Drop-off in road and bridge projects dampens N.H.’s future construction picture

The total value of future construction contracts in New Hampshire fell 2 percent in January 2013 from the same month the previous year, but activity continued to climb in two construction sectors over that period
Shutterstock

The total value of future construction contracts in New Hampshire fell 2 percent in January 2013 from the same month the previous year, but activity continued to climb in two construction sectors over that period.

Future construction contracts in New Hampshire totaled $81.3 million in January 2013, down from the $83.1 million recorded in January 2012, according to industry information service McGraw Hill Construction.

That 2 percent drop was mostly attributable to the huge year-over-year plunge in nonbuilding contracts – projects such as roads, bridges and other infrastructure – which fell 35 percent, to $37.3 million in January from the $57.9 million recorded in January 2012.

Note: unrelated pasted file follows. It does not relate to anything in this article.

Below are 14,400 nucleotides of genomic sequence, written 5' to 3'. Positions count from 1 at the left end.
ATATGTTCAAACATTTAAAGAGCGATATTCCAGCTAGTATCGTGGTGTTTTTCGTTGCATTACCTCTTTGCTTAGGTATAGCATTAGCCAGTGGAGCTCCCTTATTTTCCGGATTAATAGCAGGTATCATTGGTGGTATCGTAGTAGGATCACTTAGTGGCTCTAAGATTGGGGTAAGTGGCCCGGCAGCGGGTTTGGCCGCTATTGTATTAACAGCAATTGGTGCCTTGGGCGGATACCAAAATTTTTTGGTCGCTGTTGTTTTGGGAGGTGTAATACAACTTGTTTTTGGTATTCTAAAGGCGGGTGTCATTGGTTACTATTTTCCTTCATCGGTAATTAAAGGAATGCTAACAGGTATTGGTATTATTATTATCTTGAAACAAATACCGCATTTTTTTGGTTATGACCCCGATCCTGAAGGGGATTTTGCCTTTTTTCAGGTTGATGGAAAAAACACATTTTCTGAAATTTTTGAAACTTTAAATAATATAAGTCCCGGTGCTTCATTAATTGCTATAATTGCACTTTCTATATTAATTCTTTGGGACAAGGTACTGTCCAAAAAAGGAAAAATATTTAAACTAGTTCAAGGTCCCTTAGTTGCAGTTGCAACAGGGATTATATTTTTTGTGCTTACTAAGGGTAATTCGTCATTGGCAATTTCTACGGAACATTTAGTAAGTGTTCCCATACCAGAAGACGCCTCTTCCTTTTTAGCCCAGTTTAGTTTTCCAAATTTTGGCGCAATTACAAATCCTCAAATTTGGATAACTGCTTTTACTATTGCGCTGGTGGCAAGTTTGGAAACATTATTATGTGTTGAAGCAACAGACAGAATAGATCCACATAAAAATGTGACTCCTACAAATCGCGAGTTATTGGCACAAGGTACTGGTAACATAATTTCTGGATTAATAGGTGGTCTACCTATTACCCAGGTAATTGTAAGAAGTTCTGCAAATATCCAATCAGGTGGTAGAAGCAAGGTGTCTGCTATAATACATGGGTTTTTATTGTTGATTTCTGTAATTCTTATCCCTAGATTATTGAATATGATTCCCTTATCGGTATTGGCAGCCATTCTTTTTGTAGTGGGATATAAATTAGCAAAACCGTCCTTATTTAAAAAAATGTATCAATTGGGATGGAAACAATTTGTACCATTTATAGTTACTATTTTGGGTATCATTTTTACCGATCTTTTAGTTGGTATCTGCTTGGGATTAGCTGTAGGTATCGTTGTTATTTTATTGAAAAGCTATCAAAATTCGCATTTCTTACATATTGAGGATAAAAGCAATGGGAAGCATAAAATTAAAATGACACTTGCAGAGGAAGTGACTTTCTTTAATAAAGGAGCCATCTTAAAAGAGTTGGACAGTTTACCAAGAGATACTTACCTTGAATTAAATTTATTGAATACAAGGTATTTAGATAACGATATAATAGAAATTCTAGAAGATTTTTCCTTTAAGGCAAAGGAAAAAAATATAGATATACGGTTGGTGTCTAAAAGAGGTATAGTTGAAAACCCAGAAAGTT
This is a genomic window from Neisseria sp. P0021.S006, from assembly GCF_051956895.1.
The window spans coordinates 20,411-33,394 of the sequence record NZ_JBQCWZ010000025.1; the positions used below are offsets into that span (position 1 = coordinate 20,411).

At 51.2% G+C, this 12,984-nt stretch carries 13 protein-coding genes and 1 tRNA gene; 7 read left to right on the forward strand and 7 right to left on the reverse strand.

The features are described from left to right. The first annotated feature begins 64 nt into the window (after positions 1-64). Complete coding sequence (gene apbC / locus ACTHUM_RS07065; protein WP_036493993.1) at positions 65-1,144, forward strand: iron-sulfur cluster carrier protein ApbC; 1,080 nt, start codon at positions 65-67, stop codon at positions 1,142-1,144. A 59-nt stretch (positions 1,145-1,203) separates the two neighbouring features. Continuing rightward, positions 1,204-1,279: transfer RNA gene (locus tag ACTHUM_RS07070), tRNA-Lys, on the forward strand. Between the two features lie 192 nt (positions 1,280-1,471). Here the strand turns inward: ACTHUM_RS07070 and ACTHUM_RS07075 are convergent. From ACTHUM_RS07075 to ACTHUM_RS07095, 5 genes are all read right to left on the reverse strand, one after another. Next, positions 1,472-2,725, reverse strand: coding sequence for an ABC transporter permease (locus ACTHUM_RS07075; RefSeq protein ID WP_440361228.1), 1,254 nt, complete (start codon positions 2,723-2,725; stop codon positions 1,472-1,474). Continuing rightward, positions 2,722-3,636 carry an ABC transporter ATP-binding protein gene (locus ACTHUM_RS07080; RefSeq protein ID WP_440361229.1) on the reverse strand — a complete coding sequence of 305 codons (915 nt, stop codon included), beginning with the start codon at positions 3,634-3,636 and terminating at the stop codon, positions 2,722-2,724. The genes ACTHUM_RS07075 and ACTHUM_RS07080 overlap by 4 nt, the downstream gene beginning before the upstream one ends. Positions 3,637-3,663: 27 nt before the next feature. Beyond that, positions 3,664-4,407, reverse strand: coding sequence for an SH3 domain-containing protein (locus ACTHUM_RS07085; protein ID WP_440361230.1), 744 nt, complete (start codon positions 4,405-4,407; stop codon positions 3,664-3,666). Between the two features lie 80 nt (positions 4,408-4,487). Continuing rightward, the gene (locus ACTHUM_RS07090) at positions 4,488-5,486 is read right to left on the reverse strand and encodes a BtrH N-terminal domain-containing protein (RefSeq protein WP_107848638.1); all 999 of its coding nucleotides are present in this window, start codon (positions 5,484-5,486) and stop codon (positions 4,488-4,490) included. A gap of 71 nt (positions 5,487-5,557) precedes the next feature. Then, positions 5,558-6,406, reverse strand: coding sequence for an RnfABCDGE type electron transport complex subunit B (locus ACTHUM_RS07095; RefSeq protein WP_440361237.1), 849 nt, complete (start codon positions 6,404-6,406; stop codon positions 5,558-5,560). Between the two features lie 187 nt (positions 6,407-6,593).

On the brighter side, the total value of residential and nonbuilding contracts both rose year over year.

Nonresidential construction contracts totaled $21 million in January 2013, up 97 percent from the $10.7 million recorded a year earlier, while residential contracts rose 58 percent year over year, from $14.5 million in January 2012 to $22 million in January 2013.

The total value of future construction contracts in New Hampshire fell 2 percent in January 2013 from the same month the previous year, but activity continued to climb in two construction sectors over that period.

Future construction contracts in New Hampshire totaled $81.3 million in January 2013, down from the $83.1 million recorded in January 2012, according to industry information service McGraw Hill Construction.

That 2 percent drop was mostly attributable to the huge year-over-year plunge in nonbuilding contracts – projects such as roads, bridges and other infrastructure – which fell 35 percent, to $37.3 million in January from the $57.9 million recorded in January 2012.

On the brighter side, the total value of residential and nonbuilding contracts both rose year over year.

Nonresidential construction contracts totaled $21 million in January 2013, up 97 percent from the $10.7 million recorded a year earlier, while residential contracts rose 58 percent year over year, from $14.5 million in January 2012 to $22 million in January 2013.

Categories: News, Real Estate & Construction

Comments

comments